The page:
# Invertible matrix($T:M_{2*2}(R) \rightarrow M_{2*2}(R)$ defined by T( $\bigl( \begin{smallmatrix} a & b \\ c & d \end{smallmatrix} \bigr)$

$$T:M_{2*2}(R) \rightarrow M_{2*2}(R)$$ defined by T( $$\bigl( \begin{smallmatrix} a & b \\ c & d \end{smallmatrix} \bigr)$$= $$\bigl( \begin{smallmatrix} a+b & a \\ c & c+d \end{smallmatrix} \bigr)$$. Justify whether T is invertible.

Once I get that it is one-to-one, can I apply the theorem in here to argue it is also onto?

Theorem: Let V and W be vector spaces of equal dimension, and let $$T: V \rightarrow W$$ be linear. Then the following are equivalent. a). T is one-to-one, b). T is onto, c). $$rank(T)=dim(V)$$

• Yes, you can. Feb 11 '20 at 16:48

As @user1551 mentioned in the comments, you may apply the stated theorem. Alternatively, one may observe that $$T\begin{pmatrix} b & a-b\\ c & d-c \end{pmatrix} = \begin{pmatrix} a & b\\ c & d \end{pmatrix},$$

to see that $$T$$ is onto.

This can also be seen directly from the definition of $$T$$, writing

$$T \left ( \begin{bmatrix} a & b \\ c & d \end{bmatrix} \right ) = \begin{bmatrix} a + b & a \\ c & c + d \end{bmatrix} = \begin{bmatrix} x & y \\ z & w \end{bmatrix}, \tag 1$$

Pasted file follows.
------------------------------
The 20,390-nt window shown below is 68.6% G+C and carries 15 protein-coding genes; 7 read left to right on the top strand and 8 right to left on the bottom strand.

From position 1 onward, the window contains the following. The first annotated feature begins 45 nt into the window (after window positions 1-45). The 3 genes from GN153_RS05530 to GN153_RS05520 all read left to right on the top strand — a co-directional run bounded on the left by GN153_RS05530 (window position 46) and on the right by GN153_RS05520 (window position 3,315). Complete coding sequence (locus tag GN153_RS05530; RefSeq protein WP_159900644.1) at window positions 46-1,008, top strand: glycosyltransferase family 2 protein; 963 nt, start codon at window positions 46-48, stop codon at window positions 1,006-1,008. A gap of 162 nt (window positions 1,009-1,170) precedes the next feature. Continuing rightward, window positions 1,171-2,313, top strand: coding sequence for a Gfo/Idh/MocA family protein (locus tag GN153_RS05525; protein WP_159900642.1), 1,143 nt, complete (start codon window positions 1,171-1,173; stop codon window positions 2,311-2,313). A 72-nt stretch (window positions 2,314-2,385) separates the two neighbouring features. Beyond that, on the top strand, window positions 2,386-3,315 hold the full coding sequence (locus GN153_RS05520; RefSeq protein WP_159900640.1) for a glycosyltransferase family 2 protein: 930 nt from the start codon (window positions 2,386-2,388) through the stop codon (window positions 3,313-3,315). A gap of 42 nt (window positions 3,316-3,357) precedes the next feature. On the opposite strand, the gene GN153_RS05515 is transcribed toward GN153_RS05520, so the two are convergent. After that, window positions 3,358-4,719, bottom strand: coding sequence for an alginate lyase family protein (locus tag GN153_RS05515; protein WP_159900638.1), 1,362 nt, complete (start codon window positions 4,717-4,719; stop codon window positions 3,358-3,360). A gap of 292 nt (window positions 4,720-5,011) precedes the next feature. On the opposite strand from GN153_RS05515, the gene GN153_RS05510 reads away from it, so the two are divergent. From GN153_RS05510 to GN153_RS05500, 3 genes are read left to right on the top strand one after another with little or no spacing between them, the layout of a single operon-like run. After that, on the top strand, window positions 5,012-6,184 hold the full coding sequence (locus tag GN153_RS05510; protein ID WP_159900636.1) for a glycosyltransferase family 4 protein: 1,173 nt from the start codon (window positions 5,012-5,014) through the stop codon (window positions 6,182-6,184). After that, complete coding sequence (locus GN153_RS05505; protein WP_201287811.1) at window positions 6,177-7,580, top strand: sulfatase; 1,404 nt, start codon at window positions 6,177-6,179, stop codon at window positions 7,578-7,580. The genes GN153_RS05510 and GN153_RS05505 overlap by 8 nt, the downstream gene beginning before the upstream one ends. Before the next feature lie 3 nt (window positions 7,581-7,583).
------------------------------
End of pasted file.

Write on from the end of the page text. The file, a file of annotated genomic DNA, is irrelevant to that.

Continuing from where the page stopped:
comparing entries yields

$$a + b = x, \tag 2$$

$$a = y, \tag 3$$

$$c = z, \tag 4$$

$$c + d = w; \tag 5$$

thus,

$$b = x - a = x - y, \tag 7$$

$$d = w - c = w - z; \tag 8$$

therefore we may take

$$T^{-1}\left (\begin{bmatrix} x & y \\ z & w \end{bmatrix} \right ) = \begin{bmatrix} y & x - y \\ z & w - z \end{bmatrix} = \begin{bmatrix} a & b \\ c & d \end{bmatrix}, \tag 9$$

which explicitly presents the inverse of $$T$$; indeed, we have from (9),

$$T \left ( \begin{bmatrix} a & b \\ c & d \end{bmatrix} \right ) = T \left (\begin{bmatrix} y & x - y \\ z & w - z \end{bmatrix} \right )$$ $$= \begin{bmatrix} y + (x - y) & y \\ z & z + (w - z) \end{bmatrix} = \begin{bmatrix} x & y \\ z & w \end{bmatrix}. \tag{10}$$